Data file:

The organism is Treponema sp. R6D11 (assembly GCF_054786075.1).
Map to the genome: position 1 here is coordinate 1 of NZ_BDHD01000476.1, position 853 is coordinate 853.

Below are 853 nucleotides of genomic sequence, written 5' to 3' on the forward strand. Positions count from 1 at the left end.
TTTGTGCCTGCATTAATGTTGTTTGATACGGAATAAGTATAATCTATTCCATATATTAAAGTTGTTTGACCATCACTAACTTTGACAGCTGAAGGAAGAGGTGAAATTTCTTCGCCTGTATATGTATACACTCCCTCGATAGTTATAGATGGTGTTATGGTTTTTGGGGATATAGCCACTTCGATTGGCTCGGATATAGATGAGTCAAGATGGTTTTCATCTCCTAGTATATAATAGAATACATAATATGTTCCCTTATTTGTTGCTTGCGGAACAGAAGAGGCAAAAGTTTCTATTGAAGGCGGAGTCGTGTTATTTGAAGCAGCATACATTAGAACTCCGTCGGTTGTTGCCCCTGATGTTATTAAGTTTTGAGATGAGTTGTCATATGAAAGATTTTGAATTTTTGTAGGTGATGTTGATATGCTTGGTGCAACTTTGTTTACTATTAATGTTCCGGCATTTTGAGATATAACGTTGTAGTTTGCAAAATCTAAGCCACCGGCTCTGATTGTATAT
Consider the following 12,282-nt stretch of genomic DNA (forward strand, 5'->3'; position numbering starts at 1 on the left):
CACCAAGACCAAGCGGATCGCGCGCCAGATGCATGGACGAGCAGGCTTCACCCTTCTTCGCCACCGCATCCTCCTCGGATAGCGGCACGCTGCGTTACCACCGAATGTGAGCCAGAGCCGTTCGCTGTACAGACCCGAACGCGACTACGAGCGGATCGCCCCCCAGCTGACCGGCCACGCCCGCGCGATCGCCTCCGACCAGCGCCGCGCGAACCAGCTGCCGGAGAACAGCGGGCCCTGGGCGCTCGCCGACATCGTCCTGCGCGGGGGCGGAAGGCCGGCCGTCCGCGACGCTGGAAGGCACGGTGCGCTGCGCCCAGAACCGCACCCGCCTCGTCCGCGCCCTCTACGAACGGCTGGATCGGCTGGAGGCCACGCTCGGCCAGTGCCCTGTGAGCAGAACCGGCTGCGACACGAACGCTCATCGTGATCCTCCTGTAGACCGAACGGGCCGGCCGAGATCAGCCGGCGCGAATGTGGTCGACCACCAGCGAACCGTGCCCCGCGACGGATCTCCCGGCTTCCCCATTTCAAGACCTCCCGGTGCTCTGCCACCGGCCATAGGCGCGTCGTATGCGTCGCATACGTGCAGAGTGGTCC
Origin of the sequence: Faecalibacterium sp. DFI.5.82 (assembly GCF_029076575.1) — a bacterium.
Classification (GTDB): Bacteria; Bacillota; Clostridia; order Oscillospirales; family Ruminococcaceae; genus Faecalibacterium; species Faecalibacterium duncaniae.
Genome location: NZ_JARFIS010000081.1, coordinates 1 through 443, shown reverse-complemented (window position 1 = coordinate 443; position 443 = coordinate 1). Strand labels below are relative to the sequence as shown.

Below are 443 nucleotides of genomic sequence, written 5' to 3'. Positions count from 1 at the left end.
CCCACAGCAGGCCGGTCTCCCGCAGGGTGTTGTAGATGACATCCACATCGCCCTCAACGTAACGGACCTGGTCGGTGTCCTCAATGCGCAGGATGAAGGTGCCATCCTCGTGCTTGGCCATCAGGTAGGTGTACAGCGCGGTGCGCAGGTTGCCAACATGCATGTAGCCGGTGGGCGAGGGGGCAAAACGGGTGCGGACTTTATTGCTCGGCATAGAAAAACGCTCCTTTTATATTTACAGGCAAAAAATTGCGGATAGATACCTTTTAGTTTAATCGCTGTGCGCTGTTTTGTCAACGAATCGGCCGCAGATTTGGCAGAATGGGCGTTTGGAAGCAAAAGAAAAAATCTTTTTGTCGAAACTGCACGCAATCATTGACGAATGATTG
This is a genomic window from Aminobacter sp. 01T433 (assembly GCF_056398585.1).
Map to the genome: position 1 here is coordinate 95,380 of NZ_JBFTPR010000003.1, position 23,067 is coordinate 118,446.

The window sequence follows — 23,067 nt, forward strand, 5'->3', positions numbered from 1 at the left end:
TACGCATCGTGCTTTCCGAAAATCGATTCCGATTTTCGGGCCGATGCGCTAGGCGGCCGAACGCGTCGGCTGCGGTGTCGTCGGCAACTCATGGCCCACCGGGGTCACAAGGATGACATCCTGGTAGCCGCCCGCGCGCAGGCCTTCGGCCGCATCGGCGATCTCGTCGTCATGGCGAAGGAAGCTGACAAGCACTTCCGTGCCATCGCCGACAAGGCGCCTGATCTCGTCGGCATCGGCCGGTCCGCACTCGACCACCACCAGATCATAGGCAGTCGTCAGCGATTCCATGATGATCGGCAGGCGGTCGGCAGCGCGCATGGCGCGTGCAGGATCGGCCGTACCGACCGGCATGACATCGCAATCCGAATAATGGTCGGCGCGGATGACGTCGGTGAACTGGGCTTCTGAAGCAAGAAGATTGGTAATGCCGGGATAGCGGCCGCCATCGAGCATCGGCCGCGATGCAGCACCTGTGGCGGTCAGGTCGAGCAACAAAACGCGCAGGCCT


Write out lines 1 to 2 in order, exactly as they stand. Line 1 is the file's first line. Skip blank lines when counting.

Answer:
The organism is Treponema sp. R6D11 (assembly GCF_054786075.1).
Map to the genome: position 1 here is coordinate 1 of NZ_BDHD01000476.1, position 853 is coordinate 853.